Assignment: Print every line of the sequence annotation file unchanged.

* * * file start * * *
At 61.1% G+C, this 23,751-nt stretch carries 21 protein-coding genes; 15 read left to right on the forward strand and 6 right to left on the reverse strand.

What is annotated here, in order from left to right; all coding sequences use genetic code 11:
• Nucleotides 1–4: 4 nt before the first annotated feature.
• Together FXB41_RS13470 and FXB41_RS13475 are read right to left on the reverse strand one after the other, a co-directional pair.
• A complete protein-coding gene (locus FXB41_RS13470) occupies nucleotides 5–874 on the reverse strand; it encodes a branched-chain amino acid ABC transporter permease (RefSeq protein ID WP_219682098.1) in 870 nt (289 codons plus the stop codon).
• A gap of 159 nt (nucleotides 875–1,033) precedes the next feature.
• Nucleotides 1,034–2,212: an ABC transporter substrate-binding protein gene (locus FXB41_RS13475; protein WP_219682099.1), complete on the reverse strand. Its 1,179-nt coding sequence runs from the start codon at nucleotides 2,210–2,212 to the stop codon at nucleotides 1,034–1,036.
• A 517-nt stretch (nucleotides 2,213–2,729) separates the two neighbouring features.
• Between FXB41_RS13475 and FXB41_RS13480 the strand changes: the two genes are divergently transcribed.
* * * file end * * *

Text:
At 61.1% G+C, this 23,751-nt stretch carries 21 protein-coding genes; 15 read left to right on the forward strand and 6 right to left on the reverse strand.

What is annotated here, in order from left to right; all coding sequences use genetic code 11:
• Nucleotides 1–4: 4 nt before the first annotated feature.
• Together FXB41_RS13470 and FXB41_RS13475 are read right to left on the reverse strand one after the other, a co-directional pair.
• A complete protein-coding gene (locus FXB41_RS13470) occupies nucleotides 5–874 on the reverse strand; it encodes a branched-chain amino acid ABC transporter permease (RefSeq protein ID WP_219682098.1) in 870 nt (289 codons plus the stop codon).
• A gap of 159 nt (nucleotides 875–1,033) precedes the next feature.
• Nucleotides 1,034–2,212: an ABC transporter substrate-binding protein gene (locus FXB41_RS13475; protein WP_219682099.1), complete on the reverse strand. Its 1,179-nt coding sequence runs from the start codon at nucleotides 2,210–2,212 to the stop codon at nucleotides 1,034–1,036.
• A 517-nt stretch (nucleotides 2,213–2,729) separates the two neighbouring features.
• Between FXB41_RS13475 and FXB41_RS13480 the strand changes: the two genes are divergently transcribed.